Eric Reed CD THE BADDEST MONK reviewed by Stanley Fefferman

Eric Reed. The Baddest Monk. Savant.

Eric Reed blew into Toronto on a cold  November night  in 2004 to stand in for Cyrus Chestnut, whose mother had suddenly passed. Eric was alone in the empty club with bassist Steve Wallace when I got there with my photographer, and he ended up playing a whole set just for us and the owner. That’s how bad a cat he is.

I like it and I get it when Reed writes in the liner notes to this, his 20th CD as a leader, words to disclaim a Monk ‘tribute’ approach: he characterizes the group’s way as ‘irreverent…we had our way with Monk.”

“Rhythm-a-Ning” opens with a familiar ostinato Monk vamp in Eric’s piano followed by an kind of off-colour harmony in the horns (Seamus Blake, ts; Etienne Charles, tr.) that is not quite dissonant but somewhat slanted in a new direction. Mr. Reed’s piano chorus improvises solo in a Monkeyish way but more florid than chunky, saving the percussive stuff for comping behind the horn. Very interesting.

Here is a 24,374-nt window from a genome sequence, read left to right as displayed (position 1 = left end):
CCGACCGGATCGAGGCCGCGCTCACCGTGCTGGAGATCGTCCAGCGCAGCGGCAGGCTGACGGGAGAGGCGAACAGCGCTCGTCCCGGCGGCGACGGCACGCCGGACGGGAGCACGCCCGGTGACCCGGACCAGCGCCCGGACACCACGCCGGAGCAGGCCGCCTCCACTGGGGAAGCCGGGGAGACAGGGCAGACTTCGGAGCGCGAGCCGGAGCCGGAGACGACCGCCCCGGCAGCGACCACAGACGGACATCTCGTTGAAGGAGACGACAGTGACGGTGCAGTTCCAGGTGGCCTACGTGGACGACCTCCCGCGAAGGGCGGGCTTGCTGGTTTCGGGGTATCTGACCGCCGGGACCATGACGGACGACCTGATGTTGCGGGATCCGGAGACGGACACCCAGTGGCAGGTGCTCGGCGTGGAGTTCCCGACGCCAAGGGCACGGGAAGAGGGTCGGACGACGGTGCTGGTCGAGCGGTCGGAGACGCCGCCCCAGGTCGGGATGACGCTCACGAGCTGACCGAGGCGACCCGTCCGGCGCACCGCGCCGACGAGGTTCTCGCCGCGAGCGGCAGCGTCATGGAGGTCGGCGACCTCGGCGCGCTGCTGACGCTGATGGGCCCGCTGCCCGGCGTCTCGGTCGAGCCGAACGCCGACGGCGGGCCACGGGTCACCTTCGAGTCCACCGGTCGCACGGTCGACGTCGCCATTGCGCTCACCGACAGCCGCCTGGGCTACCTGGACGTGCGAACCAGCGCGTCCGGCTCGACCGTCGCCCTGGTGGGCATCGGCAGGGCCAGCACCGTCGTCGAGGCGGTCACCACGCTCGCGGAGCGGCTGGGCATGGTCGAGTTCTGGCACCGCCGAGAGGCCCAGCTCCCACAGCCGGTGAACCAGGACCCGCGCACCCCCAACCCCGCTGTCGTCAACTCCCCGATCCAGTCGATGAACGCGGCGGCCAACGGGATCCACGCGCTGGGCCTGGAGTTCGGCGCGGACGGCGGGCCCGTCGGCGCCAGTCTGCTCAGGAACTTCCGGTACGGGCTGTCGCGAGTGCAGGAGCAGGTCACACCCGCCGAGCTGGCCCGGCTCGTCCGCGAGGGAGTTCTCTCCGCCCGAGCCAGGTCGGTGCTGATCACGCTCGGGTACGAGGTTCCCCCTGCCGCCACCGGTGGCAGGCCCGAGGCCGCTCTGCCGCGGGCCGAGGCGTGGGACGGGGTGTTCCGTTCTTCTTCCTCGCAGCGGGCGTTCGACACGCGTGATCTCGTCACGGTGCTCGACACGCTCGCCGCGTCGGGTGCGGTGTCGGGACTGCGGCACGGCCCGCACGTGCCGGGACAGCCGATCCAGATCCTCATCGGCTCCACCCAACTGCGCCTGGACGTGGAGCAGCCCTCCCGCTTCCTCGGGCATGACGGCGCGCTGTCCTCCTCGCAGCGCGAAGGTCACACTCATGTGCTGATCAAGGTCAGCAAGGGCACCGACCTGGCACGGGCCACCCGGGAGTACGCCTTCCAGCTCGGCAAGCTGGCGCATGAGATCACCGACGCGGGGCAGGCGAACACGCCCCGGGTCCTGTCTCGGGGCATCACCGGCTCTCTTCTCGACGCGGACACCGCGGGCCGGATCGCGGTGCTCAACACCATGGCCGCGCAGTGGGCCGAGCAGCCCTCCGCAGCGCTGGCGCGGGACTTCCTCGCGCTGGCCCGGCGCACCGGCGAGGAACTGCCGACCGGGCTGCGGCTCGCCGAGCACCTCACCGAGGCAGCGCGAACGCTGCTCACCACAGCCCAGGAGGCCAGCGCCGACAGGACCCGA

“Epistrophy” comes in on the piano teasing and whimsical stitched with Henry Cole’s rim/sticks and snare crackles. Matt Clohesy on gets 5 short solos assorted among vignettes by the other players. Interesting mix of soloists and sections, very.

Eric gets “Green Chimneys” flying like a Cessna among the curiously hollow, gnarly-jointed rhythms of his sidemen. “Round Midnight” features a fine vocal by José James whose timbre is somewhere between a bassoon and an oboe, and he sings breathy, passionate and blue. Eric gets off some amazingly literate solos here.

“Evidence,” at 9 minutes is the longest cut and Mr. Reed really gets on his Monkismus, quirky and eccentric at the start and outstandingly virtuosic at the end. In between he amuses himself with “watch yourself” quotes from Bizet’s “Habanera.” Impressive how he draws Cole’s clickety-snare tensions into the piano and resolves them.

Eric Reed’s own composition “Monk Beurre Rouge” is irreverently blue and pop-ish, quoting Rogers and Hammerstein. This number features the album’s best Bass solo. Reed also wrote the title track that ends the album solo piano with a slow blues utterance that waxes faux romantic before closing gorgeously in spooky mode.

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